Employing exotic unobservable entities such as dark matter may be an escape from scientific rigor in more ways than one.
Recently, the notion that most of the universe is composed of dark matter took an evidential hit. Live Science said, “A sprawling collection of galaxies and star clusters surrounding our own Milky Way is challenging long-standing theories on the existence of dark matter, the mysterious substance thought to pervade the universe.” According to a survey of satellite galaxies of the Milky Way conducted at the University of Bonn, dark matter theories fail to account for the arrangement of matter in a region spanning 10 times our galaxy’s diameter. The astronomers extended the impact of their findings to the entire universe:
“Our model appears to rule out the presence of dark matter in the universe, threatening a central pillar of current cosmological theory,” said study team member Pavel Kroupa, a professor of astronomy at the University of Bonn. “We see this as the beginning of a paradigm shift, one that will ultimately lead us to a new understanding of the universe we inhabit.”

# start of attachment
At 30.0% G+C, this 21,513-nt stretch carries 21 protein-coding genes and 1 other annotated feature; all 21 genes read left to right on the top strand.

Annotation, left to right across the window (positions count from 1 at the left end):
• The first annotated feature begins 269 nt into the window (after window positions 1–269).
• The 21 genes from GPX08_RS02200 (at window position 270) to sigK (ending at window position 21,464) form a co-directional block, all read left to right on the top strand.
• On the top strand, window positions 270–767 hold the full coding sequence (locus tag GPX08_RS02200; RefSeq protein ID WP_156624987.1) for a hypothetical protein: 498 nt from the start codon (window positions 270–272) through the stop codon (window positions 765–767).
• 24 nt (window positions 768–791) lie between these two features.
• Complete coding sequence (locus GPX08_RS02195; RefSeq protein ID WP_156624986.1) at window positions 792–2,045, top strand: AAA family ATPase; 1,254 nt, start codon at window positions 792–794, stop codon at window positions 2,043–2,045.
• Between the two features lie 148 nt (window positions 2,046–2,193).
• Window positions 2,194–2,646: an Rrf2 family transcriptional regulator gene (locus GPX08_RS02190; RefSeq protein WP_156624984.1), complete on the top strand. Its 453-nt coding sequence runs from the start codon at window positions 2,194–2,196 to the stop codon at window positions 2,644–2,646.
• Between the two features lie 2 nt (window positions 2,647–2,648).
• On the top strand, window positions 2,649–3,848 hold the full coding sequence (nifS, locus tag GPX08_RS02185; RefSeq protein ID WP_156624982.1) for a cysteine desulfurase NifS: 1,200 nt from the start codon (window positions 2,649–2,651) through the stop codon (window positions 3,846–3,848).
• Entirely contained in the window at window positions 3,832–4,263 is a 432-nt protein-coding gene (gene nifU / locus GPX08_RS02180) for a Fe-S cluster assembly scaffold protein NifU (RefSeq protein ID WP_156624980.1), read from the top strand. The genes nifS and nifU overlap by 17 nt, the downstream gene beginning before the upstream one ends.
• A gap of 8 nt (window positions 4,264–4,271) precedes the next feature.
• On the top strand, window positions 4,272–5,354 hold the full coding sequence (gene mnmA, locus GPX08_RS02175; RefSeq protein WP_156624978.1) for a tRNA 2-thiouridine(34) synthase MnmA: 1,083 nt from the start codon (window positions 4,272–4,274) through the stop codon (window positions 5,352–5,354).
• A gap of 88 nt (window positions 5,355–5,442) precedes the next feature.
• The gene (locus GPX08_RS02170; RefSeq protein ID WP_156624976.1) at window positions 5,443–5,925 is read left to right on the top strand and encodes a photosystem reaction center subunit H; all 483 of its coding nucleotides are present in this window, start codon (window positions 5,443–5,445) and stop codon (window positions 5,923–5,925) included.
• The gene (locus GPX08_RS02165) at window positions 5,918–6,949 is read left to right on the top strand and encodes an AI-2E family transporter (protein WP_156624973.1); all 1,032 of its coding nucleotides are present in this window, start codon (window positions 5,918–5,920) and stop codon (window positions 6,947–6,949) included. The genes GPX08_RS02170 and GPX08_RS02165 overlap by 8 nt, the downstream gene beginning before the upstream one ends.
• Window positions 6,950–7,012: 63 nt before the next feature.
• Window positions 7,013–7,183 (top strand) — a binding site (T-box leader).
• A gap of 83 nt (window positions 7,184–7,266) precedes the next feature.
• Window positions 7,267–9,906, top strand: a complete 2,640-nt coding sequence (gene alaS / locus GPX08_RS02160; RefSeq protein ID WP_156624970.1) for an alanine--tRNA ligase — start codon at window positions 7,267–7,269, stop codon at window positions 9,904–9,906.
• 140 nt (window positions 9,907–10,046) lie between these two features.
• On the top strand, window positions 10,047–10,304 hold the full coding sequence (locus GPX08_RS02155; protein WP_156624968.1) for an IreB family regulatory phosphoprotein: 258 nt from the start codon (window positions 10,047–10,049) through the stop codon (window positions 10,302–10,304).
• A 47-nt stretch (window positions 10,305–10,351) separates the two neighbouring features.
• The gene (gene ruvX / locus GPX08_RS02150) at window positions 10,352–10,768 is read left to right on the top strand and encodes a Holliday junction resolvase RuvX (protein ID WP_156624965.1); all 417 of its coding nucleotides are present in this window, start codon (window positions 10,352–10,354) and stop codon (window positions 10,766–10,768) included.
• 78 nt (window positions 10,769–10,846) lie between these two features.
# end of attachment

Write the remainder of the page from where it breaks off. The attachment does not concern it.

The statement also implies that previous “understanding of the universe” was misguided or absent.
Last month Ker Than, reporting for National Geographic News, quoted an astronomer who said the finding of a huge structure of satellite galaxies surrounding the Milky Way puts cosmology “basically in a shambles.” He referred to his other National Geographic article two weeks earlier that also questioned the existence of dark matter because it wasn’t detected where needed to explain the Milky Way’s halo. That finding “could provide ammunition for skeptics who argue that the invisible substance is just an illusion,” he said. About the same time, though, another National Geographic reporter claimed that dark matter particles hit the average human once a minute….
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